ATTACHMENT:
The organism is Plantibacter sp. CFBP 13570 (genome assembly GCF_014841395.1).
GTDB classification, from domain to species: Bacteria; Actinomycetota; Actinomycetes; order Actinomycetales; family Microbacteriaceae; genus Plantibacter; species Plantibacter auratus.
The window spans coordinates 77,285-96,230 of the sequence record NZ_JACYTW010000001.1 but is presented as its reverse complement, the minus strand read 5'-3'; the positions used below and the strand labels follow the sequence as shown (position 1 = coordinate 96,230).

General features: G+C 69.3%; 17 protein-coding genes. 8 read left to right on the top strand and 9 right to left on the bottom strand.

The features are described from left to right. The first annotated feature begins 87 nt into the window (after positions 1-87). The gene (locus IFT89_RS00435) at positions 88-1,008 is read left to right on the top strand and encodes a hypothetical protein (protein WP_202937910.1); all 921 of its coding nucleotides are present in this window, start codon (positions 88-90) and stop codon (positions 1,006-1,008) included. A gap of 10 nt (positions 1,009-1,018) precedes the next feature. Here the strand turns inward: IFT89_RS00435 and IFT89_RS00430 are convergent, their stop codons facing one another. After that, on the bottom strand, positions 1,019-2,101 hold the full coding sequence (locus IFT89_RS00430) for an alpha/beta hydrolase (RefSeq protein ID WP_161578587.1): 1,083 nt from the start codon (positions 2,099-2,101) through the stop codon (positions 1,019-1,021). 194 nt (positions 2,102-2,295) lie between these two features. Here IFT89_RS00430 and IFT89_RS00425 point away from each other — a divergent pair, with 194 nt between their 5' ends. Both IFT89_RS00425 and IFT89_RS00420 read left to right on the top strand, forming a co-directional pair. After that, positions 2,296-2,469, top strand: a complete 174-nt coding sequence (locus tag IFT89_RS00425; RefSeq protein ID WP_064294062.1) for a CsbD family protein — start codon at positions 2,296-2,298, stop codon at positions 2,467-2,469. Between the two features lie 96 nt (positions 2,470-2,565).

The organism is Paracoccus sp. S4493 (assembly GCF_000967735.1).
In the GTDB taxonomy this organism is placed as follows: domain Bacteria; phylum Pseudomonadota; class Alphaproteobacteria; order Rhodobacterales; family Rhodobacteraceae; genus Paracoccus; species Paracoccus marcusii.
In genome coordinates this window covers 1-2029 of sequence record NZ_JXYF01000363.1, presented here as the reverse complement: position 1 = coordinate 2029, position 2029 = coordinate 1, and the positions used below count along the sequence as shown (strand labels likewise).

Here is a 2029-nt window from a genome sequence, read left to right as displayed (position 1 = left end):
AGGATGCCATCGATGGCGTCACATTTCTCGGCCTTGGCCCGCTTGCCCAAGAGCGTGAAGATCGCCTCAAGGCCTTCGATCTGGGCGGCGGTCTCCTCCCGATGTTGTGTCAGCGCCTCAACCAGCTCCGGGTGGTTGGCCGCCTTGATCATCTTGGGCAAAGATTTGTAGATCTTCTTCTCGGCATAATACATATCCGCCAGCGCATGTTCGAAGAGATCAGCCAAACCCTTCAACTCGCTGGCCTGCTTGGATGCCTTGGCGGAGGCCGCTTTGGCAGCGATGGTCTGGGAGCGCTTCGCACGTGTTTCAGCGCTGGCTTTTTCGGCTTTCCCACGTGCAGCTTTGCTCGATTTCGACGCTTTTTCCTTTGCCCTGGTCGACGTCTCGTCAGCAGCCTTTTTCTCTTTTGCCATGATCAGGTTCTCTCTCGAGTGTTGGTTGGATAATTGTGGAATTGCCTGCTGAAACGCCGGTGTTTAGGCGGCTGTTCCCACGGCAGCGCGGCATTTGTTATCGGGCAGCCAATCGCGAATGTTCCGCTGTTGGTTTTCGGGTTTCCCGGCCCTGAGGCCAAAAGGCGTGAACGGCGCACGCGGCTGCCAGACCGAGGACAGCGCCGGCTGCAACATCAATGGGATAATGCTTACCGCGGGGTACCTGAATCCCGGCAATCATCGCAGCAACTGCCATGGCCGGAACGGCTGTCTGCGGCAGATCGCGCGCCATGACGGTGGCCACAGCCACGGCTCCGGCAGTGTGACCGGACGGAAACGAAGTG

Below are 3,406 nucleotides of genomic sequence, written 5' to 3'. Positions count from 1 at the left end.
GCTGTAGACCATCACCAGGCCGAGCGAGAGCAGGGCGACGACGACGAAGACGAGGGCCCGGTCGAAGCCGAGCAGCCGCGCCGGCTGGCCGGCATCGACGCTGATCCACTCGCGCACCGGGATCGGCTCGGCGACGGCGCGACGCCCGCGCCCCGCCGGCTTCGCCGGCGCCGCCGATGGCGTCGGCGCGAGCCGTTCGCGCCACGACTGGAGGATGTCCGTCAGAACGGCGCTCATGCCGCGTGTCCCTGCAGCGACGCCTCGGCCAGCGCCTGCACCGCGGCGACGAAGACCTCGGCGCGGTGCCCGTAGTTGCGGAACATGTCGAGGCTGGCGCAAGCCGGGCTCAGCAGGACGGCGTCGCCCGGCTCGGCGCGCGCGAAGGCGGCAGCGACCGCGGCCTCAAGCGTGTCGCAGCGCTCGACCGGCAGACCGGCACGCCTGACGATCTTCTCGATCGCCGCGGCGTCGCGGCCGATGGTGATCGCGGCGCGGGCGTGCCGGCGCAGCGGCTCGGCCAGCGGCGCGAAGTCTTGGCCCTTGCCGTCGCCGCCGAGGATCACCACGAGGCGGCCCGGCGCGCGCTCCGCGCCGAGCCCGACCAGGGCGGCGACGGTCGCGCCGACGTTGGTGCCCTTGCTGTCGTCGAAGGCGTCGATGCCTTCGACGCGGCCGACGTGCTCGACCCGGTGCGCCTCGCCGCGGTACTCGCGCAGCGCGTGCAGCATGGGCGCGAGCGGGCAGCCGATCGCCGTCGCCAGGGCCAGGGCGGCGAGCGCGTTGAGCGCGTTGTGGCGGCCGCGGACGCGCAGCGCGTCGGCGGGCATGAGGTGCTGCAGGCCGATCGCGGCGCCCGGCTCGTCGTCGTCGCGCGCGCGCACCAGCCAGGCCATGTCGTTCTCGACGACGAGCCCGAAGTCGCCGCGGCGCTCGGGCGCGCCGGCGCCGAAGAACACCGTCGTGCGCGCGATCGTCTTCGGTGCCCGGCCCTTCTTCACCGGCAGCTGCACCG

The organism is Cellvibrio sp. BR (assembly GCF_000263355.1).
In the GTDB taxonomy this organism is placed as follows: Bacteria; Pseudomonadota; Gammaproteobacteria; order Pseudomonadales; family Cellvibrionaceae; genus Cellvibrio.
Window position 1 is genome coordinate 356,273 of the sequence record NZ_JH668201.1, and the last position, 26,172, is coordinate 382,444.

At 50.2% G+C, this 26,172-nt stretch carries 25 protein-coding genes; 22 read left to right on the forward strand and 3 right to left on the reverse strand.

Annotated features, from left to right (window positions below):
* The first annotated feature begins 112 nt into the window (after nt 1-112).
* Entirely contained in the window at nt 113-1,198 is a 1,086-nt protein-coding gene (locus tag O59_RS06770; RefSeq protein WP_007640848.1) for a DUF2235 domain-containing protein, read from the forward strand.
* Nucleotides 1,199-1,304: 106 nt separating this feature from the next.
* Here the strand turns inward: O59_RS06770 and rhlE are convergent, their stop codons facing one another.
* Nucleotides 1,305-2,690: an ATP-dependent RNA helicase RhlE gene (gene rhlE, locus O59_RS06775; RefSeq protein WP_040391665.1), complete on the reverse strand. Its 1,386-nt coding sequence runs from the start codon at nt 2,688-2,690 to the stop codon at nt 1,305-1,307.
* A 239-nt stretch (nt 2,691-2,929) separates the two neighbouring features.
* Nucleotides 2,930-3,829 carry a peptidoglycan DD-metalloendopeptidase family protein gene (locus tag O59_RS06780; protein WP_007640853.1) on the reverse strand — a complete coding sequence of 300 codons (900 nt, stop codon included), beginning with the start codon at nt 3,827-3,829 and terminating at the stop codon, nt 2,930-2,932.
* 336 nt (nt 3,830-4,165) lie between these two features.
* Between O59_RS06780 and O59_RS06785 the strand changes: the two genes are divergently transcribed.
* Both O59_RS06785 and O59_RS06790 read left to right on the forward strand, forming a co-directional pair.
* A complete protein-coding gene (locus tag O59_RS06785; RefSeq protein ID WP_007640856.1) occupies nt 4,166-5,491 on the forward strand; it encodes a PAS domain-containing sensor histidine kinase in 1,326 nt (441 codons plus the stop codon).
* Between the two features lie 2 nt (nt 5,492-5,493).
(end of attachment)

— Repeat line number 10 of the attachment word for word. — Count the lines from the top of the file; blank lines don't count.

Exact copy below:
AGGATGCCATCGATGGCGTCACATTTCTCGGCCTTGGCCCGCTTGCCCAAGAGCGTGAAGATCGCCTCAAGGCCTTCGATCTGGGCGGCGGTCTCCTCCCGATGTTGTGTCAGCGCCTCAACCAGCTCCGGGTGGTTGGCCGCCTTGATCATCTTGGGCAAAGATTTGTAGATCTTCTTCTCGGCATAATACATATCCGCCAGCGCATGTTCGAAGAGATCAGCCAAACCCTTCAACTCGCTGGCCTGCTTGGATGCCTTGGCGGAGGCCGCTTTGGCAGCGATGGTCTGGGAGCGCTTCGCACGTGTTTCAGCGCTGGCTTTTTCGGCTTTCCCACGTGCAGCTTTGCTCGATTTCGACGCTTTTTCCTTTGCCCTGGTCGACGTCTCGTCAGCAGCCTTTTTCTCTTTTGCCATGATCAGGTTCTCTCTCGAGTGTTGGTTGGATAATTGTGGAATTGCCTGCTGAAACGCCGGTGTTTAGGCGGCTGTTCCCACGGCAGCGCGGCATTTGTTATCGGGCAGCCAATCGCGAATGTTCCGCTGTTGGTTTTCGGGTTTCCCGGCCCTGAGGCCAAAAGGCGTGAACGGCGCACGCGGCTGCCAGACCGAGGACAGCGCCGGCTGCAACATCAATGGGATAATGCTTACCGCGGGGTACCTGAATCCCGGCAATCATCGCAGCAACTGCCATGGCCGGAACGGCTGTCTGCGGCAGATCGCGCGCCATGACGGTGGCCACAGCCACGGCTCCGGCAGTGTGACCGGACGGAAACGAAGTG